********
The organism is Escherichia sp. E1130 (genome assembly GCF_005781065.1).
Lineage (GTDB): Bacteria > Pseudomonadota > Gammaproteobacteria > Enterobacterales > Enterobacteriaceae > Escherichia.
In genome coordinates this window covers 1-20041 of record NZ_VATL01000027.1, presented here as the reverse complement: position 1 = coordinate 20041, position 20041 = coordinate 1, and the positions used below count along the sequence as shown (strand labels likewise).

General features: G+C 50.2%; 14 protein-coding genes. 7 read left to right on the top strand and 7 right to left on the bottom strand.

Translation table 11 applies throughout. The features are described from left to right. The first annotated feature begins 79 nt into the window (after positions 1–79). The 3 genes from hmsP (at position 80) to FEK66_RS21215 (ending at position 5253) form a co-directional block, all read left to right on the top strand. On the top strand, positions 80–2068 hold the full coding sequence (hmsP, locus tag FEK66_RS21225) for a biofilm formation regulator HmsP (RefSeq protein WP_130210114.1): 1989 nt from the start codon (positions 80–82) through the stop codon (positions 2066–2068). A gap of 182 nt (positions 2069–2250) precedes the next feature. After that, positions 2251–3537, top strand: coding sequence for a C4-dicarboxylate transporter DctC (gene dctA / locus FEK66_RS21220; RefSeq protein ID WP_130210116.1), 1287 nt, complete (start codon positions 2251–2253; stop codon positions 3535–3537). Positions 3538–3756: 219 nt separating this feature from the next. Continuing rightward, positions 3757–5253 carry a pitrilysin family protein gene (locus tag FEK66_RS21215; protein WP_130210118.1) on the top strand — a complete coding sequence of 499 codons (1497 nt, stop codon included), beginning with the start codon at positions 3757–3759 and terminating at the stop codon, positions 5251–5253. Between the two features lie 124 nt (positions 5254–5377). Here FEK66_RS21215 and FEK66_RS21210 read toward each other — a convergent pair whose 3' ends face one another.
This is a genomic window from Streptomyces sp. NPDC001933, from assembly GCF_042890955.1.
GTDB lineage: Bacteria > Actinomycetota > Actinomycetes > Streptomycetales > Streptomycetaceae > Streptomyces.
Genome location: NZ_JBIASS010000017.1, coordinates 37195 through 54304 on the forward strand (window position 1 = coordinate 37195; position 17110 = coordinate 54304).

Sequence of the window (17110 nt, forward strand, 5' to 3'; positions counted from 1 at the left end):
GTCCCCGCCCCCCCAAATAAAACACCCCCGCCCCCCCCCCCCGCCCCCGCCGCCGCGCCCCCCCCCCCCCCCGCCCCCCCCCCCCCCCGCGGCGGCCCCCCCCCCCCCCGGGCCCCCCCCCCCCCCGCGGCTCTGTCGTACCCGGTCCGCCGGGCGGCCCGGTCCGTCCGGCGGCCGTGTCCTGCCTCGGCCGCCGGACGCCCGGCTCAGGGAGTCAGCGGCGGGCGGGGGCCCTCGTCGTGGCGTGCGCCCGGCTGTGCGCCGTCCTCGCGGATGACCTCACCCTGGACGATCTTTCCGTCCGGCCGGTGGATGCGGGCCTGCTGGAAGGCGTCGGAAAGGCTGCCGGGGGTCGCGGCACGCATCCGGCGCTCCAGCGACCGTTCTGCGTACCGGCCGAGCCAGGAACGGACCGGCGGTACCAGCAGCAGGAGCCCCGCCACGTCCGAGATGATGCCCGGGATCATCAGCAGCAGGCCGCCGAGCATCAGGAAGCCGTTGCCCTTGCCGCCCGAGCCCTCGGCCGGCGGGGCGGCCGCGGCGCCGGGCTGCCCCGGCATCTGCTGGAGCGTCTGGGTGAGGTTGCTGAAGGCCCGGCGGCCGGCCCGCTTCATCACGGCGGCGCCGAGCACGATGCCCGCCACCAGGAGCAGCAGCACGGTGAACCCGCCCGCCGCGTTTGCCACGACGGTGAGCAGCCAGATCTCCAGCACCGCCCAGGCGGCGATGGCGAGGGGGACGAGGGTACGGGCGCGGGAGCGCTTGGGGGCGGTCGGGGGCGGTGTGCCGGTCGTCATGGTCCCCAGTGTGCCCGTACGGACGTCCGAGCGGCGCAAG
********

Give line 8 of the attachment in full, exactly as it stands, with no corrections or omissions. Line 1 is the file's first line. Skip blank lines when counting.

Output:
Genome location: NZ_JBIASS010000017.1, coordinates 37195 through 54304 on the forward strand (window position 1 = coordinate 37195; position 17110 = coordinate 54304).